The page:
Before he was traded to the Baltimore Orioles for basically nothing -- before his 2008 season was squandered with horrible control and an inability to get out of the minor leagues -- Hill was a promising young lefty with seemingly limitless potential. At 27, his ERA and WHIP were better than league average, and he still seemed like a prospect. Hill still seemed to have room to improve.
Of course, that's not what happened. Hill went into a tailspin in his age-28 season, losing all his control and struggling even in the Cubs' farm system. The common perception was that Hill was having some sort of weird mental issue -- physical problems rarely explain that sort of utter loss of ability. Rich Hill was a mini-Rick Ankiel.
Hill disagrees. In his first interview since the trade, he told the Boston Globe his problems were physical, and that he feels much better now:
Do you feel you can find your control again? RH: "I've had a back injury for a long time and I'm finally healthy, so the answer is yes."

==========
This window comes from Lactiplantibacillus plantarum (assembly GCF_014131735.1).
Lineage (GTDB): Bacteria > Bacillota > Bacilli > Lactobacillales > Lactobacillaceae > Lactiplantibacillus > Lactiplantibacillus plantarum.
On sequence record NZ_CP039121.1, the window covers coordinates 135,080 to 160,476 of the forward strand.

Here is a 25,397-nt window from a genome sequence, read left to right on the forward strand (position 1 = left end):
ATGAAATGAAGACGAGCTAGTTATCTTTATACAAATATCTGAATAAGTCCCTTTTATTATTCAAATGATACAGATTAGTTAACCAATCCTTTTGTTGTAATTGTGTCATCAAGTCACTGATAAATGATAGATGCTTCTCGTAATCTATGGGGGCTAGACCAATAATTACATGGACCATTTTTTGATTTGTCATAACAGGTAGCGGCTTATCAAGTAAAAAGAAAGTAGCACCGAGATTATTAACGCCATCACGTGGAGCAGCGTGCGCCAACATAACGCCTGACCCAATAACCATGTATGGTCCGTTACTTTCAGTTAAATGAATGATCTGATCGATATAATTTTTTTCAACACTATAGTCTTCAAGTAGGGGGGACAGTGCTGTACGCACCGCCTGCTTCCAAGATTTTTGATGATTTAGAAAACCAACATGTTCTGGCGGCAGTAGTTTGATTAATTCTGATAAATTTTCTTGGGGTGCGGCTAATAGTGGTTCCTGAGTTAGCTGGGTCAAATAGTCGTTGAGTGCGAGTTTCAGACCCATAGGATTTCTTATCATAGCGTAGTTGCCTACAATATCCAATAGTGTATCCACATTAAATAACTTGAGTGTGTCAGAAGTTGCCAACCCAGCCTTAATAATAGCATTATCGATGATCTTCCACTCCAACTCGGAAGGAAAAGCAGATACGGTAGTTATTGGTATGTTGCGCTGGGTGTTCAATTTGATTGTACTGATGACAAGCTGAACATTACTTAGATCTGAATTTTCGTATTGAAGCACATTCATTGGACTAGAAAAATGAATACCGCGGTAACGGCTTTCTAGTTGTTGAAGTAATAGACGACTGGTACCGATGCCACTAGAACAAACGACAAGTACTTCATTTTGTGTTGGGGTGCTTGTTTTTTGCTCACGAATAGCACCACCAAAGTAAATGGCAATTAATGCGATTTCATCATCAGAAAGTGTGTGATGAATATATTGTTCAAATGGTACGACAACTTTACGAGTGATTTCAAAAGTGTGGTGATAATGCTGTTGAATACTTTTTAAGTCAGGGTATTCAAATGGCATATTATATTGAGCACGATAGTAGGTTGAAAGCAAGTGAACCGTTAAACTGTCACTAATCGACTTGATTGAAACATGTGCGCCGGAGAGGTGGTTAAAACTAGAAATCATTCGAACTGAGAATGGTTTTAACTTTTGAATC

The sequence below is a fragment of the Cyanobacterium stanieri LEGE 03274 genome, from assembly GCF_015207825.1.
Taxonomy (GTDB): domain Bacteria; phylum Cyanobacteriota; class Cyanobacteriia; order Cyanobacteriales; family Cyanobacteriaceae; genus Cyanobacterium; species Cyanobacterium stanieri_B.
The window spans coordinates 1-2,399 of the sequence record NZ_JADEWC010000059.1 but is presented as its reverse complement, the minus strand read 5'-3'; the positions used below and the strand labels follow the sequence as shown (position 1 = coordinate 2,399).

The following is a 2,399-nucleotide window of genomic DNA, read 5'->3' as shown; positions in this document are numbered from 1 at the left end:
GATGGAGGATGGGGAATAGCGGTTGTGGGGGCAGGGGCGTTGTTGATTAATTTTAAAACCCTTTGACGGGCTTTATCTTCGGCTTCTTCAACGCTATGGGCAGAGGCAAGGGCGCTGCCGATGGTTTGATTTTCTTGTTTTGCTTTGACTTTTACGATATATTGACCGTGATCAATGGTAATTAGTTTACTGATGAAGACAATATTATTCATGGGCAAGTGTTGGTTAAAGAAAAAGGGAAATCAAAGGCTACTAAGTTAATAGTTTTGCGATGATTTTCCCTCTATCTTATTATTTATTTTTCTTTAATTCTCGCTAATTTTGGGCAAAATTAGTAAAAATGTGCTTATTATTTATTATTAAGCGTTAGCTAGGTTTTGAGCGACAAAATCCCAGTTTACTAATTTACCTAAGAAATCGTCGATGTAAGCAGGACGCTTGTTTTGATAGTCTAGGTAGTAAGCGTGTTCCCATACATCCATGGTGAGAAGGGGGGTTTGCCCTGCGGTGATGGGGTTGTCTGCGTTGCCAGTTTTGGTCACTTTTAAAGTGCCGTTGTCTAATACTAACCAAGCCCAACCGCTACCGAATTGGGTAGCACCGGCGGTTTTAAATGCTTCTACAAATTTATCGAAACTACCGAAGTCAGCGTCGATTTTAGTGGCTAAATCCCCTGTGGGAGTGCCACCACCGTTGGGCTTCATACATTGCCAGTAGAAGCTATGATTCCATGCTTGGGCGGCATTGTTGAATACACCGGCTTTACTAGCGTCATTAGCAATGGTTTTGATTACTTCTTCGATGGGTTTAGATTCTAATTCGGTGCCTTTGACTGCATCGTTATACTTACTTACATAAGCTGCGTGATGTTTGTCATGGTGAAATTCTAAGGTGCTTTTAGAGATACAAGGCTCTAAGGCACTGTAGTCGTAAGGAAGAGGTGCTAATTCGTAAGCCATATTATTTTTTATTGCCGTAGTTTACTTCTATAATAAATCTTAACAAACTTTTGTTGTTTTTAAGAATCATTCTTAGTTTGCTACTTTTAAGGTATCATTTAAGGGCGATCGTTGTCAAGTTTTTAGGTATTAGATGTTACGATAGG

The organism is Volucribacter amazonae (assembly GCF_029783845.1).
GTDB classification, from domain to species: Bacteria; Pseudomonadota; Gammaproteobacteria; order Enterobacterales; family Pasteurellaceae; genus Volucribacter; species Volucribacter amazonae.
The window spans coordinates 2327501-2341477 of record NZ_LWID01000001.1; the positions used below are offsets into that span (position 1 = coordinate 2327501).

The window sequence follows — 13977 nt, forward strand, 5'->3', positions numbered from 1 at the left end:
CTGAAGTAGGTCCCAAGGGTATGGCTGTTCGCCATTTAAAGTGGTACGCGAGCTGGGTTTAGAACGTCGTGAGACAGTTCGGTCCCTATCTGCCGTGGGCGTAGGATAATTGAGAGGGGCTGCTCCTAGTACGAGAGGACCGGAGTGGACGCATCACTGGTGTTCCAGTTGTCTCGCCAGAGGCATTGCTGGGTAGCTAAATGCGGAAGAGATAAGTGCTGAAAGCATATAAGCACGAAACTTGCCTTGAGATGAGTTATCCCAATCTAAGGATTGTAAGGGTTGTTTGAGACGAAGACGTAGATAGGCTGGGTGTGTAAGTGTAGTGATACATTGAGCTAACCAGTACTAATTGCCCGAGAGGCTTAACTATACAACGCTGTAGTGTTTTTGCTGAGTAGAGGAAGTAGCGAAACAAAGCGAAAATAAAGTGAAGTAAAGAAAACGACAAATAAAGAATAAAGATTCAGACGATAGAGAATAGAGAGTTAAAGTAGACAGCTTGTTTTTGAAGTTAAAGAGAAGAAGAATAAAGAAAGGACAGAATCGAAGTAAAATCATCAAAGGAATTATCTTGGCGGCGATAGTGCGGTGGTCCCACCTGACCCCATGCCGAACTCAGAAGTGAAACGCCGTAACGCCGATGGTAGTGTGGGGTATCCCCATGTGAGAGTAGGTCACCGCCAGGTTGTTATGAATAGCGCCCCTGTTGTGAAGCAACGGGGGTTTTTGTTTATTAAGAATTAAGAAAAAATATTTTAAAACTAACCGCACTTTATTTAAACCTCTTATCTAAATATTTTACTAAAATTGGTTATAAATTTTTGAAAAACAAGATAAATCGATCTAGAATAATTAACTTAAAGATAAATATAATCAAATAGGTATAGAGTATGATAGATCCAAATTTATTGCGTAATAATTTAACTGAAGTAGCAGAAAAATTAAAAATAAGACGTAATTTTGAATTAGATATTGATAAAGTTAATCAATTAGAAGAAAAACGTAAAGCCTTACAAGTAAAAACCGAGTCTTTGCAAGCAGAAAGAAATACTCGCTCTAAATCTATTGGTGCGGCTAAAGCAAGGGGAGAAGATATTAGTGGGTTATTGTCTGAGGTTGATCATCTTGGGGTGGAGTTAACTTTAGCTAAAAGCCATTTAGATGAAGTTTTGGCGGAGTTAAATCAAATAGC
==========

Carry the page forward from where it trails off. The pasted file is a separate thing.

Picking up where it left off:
It had to be frustrating because it appeared you were on your way to being a pretty dominant lefty with great stuff, including the great curveball and a fastball that gets in there at 92-93. RH: "It's been incredibly frustrating. It just seems like I had all of my injuries all at once and there were little things. There were no tears or problems that required back surgery but just little things that messed with my delivery and my mechanics. I've also made some adjustments."
One of two things is happening here. Either Hill is sort of fibbing a little bit, trying to convince his new employers and fans through the press that he was a worthwhile risk, or the Cubs completely misread Hill's situation, misdiagnosed him horribly, and then traded him before they had a chance to get any value in return. If it's the first, whatever. That's mildly annoying, but not a high crime. If it's the latter, it's an utter waste of Hill's talent and awful bad baseball management.
The only solution here is time. If Hill is all better, he'll pitch well, and the Cubs will have screwed up. Until then, the burden of proof belongs to Rich.
Eamonn Brennan is a writer, editor and blogger hunkered down in Lincoln Park. You can also read him at Yahoo! Sports, FanHouse, MOUTHPIECE Sports Blog, and Inside The Hall, or at his personal site, eamonnbrennan.com.